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An excerpt from www.HouseOfNames.com archives copyright © 2000 - 2016
The ancestors of the Keys surname lived among the ancient Anglo-Saxon culture. The name comes from when they lived near a dock, and may have been employed there having derived from the Old French word kay, which became kaye, keye, and keay in Old English. These were all words for docks, or quays. The original bearers of the name undoubtedly lived near some docks, and could easily have been workers there. There is also the possibility that the name is derived from the Latin personal name Caius, a name that dates from the Roman occupation of Britain. There is a record of a Britius filius Kay in 1199, in Northants; filius means "son of." There is a third possibility; in the north of England ka was a word for jackdaw (derived from the Old Scandinavian), and was often applied as a nickname; some nicknames became surnames and this could be one of them. However, the majority of examples of this name found in England are of the local type. This makes this name a polygenetic name, which means that it arose spontaneously at different times and places and meant different things.
The surname Keys was first found in Yorkshire where they held a family seat from very ancient times, some say well before the Norman Conquest and the arrival of Duke William at Hastings in 1066 A.D.
Before English spelling was standardized a few hundred years ago, spelling variations of names were a common occurrence. Elements of Latin, French and other languages became incorporated into English through the Middle Ages, and name spellings changed even among the literate. The variations of the surname Keys include Keyes, Key, Keys, Keye, Keyse and others.
This web page shows only a small excerpt of our Keys research. Another 117 words (8 lines of text) are included under the topic Early Keys History in all our PDF Extended History products and printed products wherever possible.
More information is included under the topic Early Keys Notables in all our PDF Extended History products and printed products wherever possible.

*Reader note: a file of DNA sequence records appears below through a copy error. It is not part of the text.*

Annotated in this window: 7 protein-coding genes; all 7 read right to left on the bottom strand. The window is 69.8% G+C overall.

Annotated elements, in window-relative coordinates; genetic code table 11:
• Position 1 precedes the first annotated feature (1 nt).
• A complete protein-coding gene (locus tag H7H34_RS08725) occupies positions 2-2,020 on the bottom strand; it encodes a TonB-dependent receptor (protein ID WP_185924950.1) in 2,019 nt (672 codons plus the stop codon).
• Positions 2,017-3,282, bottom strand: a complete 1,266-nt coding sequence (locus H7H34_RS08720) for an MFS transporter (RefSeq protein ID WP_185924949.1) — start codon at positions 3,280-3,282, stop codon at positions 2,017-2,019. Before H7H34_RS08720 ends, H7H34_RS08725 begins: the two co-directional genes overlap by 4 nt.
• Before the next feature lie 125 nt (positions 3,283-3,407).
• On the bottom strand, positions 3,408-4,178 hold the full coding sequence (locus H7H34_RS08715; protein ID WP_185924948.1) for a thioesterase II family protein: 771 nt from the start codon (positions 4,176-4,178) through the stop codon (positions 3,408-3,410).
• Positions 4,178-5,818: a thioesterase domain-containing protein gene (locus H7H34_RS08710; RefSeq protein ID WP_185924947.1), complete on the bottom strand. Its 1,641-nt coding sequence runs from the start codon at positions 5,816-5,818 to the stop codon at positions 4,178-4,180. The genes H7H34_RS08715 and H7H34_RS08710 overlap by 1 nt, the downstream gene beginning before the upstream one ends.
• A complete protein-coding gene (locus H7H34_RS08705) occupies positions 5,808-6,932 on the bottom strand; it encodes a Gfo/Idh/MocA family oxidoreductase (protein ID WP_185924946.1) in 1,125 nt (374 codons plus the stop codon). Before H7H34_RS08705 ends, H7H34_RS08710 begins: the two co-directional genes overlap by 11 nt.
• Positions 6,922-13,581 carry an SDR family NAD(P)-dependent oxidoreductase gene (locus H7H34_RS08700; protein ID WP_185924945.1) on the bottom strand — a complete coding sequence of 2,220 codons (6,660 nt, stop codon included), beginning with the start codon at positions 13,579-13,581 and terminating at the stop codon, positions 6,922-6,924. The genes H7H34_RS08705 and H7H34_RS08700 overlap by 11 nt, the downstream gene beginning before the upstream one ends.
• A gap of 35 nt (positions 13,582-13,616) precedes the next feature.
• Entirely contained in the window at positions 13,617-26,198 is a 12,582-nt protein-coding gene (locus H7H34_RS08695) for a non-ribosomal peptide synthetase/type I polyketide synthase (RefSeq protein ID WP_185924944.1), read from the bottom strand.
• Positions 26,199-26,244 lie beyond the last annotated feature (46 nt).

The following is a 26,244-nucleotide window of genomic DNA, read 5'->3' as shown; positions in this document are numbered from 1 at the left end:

Some of the Keys family moved to Ireland, but this topic is not covered in this excerpt. Another 121 words (9 lines of text) about their life in Ireland is included in all our PDF Extended History products and printed products wherever possible.
A great wave of immigration to the New World was the result of the enormous political and religious disarray that struck England at that time. Families left for the New World in extremely large numbers. The long journey was the end of many immigrants and many more arrived sick and starving. Still, those who made it were rewarded with an opportunity far greater than they had known at home in England. These emigrant families went on to make significant contributions to these emerging colonies in which they settled. Some of the first North American settlers carried this name or one of its variants:
Keys Settlers in United States in the 18th Century
Keys Settlers in United States in the 19th Century
Keys Settlers in Canada in the 18th Century
Keys Settlers in Canada in the 19th Century
Keys Settlers in Australia in the 19th Century
Keys Settlers in New Zealand in the 19th Century
Keys Historic Events
The motto was originally a war cry or slogan. Mottoes first began to be shown with arms in the 14th and 15th centuries, but were not in general use until the 17th century. Thus the oldest coats of arms generally do not include a motto. Mottoes seldom form part of the grant of arms: Under most heraldic authorities, a motto is an optional component of the coat of arms, and can be added to or changed at will; many families have chosen not to display a motto.
Motto: In Domino confido
Motto Translation: I trust in the Lord.
The Keys Family Crest was acquired from the Houseofnames.com archives. The Keys Family Crest was drawn according to heraldic standards based on published blazons. We generally include the oldest published family crest once associated with each surname.
This page was last modified on 20 June 2016 at 12:02.